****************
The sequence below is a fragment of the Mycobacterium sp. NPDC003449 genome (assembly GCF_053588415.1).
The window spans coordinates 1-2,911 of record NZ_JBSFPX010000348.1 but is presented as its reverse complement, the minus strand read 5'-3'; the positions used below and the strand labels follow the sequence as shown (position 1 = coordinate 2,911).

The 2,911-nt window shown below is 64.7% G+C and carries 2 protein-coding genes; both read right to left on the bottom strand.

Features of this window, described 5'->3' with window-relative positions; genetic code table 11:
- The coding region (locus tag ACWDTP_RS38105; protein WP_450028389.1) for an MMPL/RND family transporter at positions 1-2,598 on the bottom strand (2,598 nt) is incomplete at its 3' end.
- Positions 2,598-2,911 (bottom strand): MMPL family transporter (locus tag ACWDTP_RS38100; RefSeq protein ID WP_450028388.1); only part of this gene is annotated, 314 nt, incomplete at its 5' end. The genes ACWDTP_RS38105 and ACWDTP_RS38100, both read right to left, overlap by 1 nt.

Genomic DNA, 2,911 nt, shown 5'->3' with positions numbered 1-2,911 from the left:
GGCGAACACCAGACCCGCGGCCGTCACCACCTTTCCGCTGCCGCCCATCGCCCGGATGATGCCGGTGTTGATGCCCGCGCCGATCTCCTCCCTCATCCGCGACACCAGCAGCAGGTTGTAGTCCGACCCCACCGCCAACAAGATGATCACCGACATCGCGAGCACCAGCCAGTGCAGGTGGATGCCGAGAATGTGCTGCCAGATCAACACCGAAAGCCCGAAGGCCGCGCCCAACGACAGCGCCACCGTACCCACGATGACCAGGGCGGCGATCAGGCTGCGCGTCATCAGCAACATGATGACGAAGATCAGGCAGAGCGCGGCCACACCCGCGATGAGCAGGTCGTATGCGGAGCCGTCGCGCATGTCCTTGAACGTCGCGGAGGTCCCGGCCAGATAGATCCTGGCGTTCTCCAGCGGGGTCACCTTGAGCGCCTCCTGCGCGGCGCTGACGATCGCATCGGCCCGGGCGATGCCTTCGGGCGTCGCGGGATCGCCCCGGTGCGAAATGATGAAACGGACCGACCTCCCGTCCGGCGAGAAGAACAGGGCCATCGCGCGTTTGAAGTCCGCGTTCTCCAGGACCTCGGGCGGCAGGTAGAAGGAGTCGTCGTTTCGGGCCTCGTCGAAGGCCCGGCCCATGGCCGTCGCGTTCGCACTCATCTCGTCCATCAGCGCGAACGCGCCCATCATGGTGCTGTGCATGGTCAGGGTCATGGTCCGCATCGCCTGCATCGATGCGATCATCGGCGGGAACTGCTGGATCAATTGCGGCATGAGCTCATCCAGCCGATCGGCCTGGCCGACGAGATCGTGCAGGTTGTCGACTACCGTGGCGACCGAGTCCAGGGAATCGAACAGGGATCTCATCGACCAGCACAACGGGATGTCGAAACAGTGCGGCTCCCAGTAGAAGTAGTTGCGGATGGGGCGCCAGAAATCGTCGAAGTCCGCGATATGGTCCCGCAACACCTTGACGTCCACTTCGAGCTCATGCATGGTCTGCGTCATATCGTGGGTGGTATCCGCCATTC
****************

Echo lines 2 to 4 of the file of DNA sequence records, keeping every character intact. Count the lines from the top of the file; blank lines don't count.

The window spans coordinates 1-2,911 of record NZ_JBSFPX010000348.1 but is presented as its reverse complement, the minus strand read 5'-3'; the positions used below and the strand labels follow the sequence as shown (position 1 = coordinate 2,911).

The 2,911-nt window shown below is 64.7% G+C and carries 2 protein-coding genes; both read right to left on the bottom strand.

Features of this window, described 5'->3' with window-relative positions; genetic code table 11: